Base level source - Radioactive isotope sources

Links to primary sources of hardware and other materials for the amateur scientist for assembly and operation of a fusion system. General useful supplies for the experimenter are also allowed. Make title specific to the URL supplied with any needed information.
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Richard Hull
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Base level source - Radioactive isotope sources

Post by Richard Hull » Mon Apr 26, 2021 4:35 am

The main source for license free sources for all of us (general license holders - American citizens) are the NRC special license free limited quantity sealed sources. These are most often needed to calibrate instruments, especially Gamma spectrometers which a number of us possess. Note: these are in the $75.00 each and up sources and are not calibrated as to precise activity! This is not important at all for calibration of gamma spectrometers. If, however, you demand precisely 1uCi of Cs137, be prepared to dig deep into your stash of loot. I have ordered many times from Spectrum Techniques. They are the pro's in this area.
I remember when $35 would get you a 10uCi source of Cs137 (1970's), but times change. You will pay real money, but get a pure source for sure. They can cook up special amounts within the NCR maximum license free amount. C14 can go to 100uCi the last time I checked, but that was 4 years ago and cost nearly $400. The listed isotopes on their site are quantities they can instantly supply. You can request more or less as I note within the NCR limits. Drag down the current NRC list of isotopes with the max amount listed. Sr90 is limited to 0.1uCi....I think C14 is one of the max limits at 100uCi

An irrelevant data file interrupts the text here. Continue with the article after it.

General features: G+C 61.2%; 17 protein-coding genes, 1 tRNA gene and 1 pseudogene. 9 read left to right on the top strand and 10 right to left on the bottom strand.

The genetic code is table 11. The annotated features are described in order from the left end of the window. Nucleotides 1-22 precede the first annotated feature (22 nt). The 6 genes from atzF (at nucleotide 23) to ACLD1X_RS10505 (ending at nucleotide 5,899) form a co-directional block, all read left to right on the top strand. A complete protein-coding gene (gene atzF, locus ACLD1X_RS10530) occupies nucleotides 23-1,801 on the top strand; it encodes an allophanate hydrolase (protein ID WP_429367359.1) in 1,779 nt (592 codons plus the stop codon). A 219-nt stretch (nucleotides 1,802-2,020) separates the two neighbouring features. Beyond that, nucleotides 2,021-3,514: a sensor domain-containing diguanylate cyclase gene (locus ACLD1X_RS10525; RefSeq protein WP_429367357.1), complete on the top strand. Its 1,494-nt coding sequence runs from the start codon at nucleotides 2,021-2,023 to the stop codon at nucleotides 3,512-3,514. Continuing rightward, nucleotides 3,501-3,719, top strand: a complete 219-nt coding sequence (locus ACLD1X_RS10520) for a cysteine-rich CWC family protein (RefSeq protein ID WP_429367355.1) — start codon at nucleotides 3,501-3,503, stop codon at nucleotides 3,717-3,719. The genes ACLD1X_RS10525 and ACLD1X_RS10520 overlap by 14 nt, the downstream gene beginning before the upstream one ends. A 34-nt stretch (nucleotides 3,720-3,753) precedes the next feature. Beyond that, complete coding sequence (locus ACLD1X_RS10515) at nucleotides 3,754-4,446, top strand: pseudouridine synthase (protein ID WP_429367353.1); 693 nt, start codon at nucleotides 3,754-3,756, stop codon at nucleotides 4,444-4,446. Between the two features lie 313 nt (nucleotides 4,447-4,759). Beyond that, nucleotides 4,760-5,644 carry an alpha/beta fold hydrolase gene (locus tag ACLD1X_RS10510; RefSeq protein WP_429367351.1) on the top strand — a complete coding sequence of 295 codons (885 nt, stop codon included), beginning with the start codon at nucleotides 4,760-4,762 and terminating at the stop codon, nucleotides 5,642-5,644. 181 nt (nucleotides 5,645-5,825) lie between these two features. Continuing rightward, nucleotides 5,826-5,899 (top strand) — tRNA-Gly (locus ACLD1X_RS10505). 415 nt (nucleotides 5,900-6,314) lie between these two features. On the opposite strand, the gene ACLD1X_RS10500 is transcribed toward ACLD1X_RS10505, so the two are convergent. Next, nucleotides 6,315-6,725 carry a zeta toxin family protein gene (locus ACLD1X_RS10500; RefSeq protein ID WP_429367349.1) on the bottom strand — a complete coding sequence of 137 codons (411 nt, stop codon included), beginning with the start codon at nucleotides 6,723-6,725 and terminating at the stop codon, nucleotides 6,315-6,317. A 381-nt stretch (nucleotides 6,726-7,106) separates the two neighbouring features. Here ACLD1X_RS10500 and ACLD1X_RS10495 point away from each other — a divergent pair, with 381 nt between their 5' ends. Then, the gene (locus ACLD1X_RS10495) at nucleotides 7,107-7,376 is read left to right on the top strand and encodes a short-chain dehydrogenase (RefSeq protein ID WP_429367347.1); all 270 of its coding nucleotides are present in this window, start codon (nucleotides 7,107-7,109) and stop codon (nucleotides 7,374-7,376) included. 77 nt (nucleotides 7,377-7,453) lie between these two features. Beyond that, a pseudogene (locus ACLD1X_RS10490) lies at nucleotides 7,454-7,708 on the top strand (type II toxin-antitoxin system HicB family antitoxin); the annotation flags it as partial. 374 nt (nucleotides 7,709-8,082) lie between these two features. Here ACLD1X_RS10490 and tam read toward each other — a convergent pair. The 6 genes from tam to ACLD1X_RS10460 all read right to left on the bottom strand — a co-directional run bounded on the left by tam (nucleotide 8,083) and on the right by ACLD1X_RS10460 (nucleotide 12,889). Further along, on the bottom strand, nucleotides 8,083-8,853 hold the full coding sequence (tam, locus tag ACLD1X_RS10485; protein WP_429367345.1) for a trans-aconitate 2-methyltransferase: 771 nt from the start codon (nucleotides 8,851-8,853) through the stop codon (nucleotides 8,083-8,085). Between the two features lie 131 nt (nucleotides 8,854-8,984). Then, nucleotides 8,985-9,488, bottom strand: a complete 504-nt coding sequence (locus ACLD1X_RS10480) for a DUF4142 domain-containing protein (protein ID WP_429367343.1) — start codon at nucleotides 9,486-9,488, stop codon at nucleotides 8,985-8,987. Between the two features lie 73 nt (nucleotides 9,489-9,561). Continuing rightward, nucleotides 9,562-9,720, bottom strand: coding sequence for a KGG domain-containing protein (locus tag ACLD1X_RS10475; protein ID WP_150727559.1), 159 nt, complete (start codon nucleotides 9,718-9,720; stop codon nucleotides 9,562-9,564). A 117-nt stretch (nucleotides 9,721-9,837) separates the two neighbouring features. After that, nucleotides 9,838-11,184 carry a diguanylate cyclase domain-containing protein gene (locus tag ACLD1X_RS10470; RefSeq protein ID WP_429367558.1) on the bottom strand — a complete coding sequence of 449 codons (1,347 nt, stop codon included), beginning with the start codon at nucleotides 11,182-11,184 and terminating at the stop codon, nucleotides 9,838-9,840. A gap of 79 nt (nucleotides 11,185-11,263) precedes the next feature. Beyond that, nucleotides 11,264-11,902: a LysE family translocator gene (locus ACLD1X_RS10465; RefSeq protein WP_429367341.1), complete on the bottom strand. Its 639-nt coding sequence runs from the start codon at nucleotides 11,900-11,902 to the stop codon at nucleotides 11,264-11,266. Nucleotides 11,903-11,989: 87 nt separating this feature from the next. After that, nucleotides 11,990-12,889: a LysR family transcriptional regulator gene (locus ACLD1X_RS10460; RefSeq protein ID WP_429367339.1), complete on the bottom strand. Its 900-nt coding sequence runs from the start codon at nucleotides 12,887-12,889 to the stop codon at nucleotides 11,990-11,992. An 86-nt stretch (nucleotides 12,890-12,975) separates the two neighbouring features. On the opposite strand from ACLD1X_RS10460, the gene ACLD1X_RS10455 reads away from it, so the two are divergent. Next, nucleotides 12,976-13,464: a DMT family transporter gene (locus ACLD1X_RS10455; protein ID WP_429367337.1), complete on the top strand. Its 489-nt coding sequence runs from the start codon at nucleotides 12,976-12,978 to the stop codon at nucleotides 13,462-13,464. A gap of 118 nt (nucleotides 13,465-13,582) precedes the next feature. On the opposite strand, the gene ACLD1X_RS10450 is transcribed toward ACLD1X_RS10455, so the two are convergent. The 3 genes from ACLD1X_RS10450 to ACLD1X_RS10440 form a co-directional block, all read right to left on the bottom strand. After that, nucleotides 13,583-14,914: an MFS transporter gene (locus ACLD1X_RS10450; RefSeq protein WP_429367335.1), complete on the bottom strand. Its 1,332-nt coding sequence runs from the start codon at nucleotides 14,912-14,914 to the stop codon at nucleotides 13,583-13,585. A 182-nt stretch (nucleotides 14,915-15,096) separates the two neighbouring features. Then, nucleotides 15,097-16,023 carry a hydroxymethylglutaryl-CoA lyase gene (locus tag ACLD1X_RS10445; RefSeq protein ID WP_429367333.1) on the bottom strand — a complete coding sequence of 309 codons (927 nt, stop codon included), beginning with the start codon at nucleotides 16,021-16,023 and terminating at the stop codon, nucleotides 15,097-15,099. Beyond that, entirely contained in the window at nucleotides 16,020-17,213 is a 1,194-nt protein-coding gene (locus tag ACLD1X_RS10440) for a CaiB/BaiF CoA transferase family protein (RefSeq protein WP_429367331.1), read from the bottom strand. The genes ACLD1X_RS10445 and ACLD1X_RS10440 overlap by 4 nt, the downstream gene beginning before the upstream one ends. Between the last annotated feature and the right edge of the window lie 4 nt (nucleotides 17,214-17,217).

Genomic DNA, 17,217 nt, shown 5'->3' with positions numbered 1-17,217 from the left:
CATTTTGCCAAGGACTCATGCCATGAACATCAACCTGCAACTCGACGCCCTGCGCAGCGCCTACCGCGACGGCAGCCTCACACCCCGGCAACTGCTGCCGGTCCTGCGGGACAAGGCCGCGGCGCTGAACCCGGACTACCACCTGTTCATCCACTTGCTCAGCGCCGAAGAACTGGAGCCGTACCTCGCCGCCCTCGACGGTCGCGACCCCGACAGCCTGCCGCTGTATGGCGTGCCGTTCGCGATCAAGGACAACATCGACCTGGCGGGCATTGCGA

http://www.spectrumtechniques.com/products/sources/

To save you wandering about their site here is their URL to the only isotopes they offer. Contact them about the specific amounts and prices of what they can or will supply.

https://www.spectrumtechniques.com/supp ... formation/

Richard Hull
Progress may have been a good thing once, but it just went on too long. - Yogi Berra
Fusion is the energy of the future....and it always will be
Retired now...Doing only what I want and not what I should...every day is a saturday.

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Mark Rowley
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Re: Base level source - Radioactive isotope sources

Post by Mark Rowley » Mon Apr 26, 2021 8:54 am

These are the three which I find most useful for gamma spec calibration. Eu152 works really well due to its wide range of photopeaks.


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Richard Hull
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Re: Base level source - Radioactive isotope sources

Post by Richard Hull » Mon Apr 26, 2021 2:50 pm